Amgueddfa Blog

Wrexham Museum is currently hosting their Buried in the Borderlands community archaeology project, a project based around a hoard of Medieval silver and gold coins and a stunning sapphire and gold ring discovered by metal detectorists in Bronington.

Thomas and Leon are students working hard on the Bronington Hoard project at Wrexham Museum, learning about the value of the coins and archaeology. Read more about them here.

The duo have been keeping us updated of their work experience progress. Leon has been working on an information booklet about the hoard while Tom has been focused on making a craft session for the children who come to the museum.

“I’ve been looking into some ways to make coins out of clay or foam board and some paint. I’ve also been looking at ways to be able to print the patterns on the coins onto the craft coins,” explains Tom. All their effort has been paying off, as the boys are getting involved with events this Easter holiday time.

“We’ve recently decided what we’ll be doing in our craft session during the Easter holidays. We’ll be making coins! We’ll be introducing families to the hoard and get them to make their favourite coin out of clay. The clay and metallic paint we’ve ordered arrived this week! We look forward to seeing some of you at our ‘Make & Take’ craft session at the museum on Tuesday, April 3rd, 10.30am – 12.30pm.”

Leon explains that they are also excited to hosting a visit from History Matters, a 15th century re-enactment group who are visiting Wrexham Musuem on May 30th. “They’ll be showing us and our visitors all about everyday life when the hoard was buried,” explains Leon. “We’re looking forward to learning about what people and ate. It’d be great to see you there! You might even spot us in period dress.”

Meanwhile, Leon has been working on an information booklet for visitors for when the hoard actually goes on display at the museum in March. “It’s more difficult than I first thought!” he admits, “trying to write enough information and make it interesting without being too dull or boring. I’m getting great help from the museum staff though. My booklet will be translated, designed and printed so I’m looking forward to getting all the information written to share with you.”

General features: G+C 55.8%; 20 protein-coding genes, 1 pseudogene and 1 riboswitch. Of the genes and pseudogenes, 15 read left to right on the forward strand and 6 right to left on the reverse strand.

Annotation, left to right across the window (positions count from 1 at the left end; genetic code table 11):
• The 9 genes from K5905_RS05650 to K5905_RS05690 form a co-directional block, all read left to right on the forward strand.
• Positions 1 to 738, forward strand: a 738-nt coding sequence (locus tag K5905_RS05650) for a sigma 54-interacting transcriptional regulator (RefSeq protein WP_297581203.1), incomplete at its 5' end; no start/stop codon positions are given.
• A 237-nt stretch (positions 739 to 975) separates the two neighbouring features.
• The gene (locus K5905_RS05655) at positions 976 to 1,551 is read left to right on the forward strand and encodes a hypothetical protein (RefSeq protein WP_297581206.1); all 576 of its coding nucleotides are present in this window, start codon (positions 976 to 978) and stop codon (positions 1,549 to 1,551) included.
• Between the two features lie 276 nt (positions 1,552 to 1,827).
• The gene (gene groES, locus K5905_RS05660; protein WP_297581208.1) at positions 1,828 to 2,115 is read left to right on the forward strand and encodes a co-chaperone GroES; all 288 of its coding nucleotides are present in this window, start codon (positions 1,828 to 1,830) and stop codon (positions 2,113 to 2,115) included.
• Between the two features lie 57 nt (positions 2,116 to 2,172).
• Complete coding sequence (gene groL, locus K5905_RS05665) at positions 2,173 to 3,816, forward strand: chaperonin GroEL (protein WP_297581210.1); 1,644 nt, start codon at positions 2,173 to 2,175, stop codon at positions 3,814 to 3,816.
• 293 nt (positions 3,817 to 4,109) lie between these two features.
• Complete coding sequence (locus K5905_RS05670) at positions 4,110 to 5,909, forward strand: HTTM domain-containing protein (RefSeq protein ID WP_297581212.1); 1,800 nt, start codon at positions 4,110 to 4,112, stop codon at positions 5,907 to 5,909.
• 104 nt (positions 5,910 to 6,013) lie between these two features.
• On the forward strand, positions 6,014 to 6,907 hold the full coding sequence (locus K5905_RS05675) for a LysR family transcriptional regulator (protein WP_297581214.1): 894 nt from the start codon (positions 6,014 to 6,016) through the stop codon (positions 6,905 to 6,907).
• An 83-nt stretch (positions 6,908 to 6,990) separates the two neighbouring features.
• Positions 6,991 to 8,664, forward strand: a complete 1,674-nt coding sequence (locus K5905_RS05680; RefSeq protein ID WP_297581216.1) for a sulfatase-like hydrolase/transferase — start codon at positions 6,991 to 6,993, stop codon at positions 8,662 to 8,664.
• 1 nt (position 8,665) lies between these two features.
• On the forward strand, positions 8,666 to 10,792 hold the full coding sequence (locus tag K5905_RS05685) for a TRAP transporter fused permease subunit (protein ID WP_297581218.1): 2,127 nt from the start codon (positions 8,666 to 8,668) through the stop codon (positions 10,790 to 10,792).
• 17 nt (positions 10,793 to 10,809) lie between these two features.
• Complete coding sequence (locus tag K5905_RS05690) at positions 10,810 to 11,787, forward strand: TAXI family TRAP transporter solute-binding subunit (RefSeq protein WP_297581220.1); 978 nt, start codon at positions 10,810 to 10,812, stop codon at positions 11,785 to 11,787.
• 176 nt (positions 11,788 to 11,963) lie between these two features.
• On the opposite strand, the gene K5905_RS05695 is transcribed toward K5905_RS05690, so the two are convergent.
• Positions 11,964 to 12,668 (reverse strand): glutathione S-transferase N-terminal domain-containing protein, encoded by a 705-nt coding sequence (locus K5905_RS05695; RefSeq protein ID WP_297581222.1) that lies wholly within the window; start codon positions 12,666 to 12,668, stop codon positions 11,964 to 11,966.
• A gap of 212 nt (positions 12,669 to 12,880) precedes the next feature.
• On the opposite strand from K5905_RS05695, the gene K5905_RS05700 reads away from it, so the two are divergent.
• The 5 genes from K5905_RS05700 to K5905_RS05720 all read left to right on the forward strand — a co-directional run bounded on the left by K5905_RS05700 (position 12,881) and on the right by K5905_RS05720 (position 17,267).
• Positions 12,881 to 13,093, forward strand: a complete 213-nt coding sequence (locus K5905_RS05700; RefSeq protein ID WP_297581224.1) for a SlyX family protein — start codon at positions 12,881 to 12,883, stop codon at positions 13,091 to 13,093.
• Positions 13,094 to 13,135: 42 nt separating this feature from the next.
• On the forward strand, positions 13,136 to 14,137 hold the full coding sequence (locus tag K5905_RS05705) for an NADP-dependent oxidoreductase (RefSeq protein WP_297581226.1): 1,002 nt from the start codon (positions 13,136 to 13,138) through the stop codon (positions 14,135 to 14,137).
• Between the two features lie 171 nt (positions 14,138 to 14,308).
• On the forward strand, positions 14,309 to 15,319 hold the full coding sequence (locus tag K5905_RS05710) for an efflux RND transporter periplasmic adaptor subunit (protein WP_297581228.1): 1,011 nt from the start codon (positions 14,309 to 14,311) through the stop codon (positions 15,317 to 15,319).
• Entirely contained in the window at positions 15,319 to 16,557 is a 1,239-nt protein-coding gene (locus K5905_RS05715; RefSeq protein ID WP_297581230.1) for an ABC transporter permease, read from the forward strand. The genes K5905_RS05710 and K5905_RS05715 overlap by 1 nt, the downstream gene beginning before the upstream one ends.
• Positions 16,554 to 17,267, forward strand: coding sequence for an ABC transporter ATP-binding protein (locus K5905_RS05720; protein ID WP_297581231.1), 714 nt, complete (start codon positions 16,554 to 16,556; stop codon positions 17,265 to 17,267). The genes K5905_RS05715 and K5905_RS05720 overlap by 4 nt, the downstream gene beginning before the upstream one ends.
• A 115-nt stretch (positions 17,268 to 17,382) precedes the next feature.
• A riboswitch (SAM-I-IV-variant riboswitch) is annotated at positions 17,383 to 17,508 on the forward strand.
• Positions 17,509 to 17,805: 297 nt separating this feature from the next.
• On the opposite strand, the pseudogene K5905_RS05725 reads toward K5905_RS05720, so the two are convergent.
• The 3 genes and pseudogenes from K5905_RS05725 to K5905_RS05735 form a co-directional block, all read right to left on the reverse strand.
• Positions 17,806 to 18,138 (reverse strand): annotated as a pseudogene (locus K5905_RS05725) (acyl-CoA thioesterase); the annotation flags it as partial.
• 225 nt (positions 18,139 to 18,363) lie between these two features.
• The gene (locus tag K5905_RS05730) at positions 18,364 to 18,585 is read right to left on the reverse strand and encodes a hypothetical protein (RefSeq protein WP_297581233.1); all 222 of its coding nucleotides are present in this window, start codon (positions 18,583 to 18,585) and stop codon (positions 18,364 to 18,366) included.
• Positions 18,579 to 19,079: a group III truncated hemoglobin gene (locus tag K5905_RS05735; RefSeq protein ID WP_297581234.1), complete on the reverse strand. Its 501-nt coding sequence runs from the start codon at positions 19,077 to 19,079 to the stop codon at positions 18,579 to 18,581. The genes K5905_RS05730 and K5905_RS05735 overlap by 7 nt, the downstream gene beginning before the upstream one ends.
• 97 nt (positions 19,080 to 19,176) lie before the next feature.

Click here for a full list of events being held at Wrexham Museum

The Buried in the Borderlands Project is funded by the Heritage Lottery Fund via the Saving Treasures; Telling Stories Project.

Spring.  A beautiful season which epitomises re-birth and optimism, the awakening of nature to provide us with an array of stunning colours.   The Museum holds a collection of over 7000 superb botanical prints and drawings; several depict plants synonymous with the new season.

Principal Curator, Dr Heather Pardoe, from the Botany Section, Natural Sciences, has handpicked a seasonal range of exquisite botanical illustrations to reflect the delightful spring plants that are coming into flower. The Spring Collection provides an exclusive view of some of the illustrations that Botany holds behind the scenes; many are rarely on public display.

If you would like to see more of this beautiful collection, please follow the link below which will take you to the Print section of the online shop.  This also provides an opportunity to purchase a reproduction of one of these attractive images, as well as a wide range of other images from the Museum collections.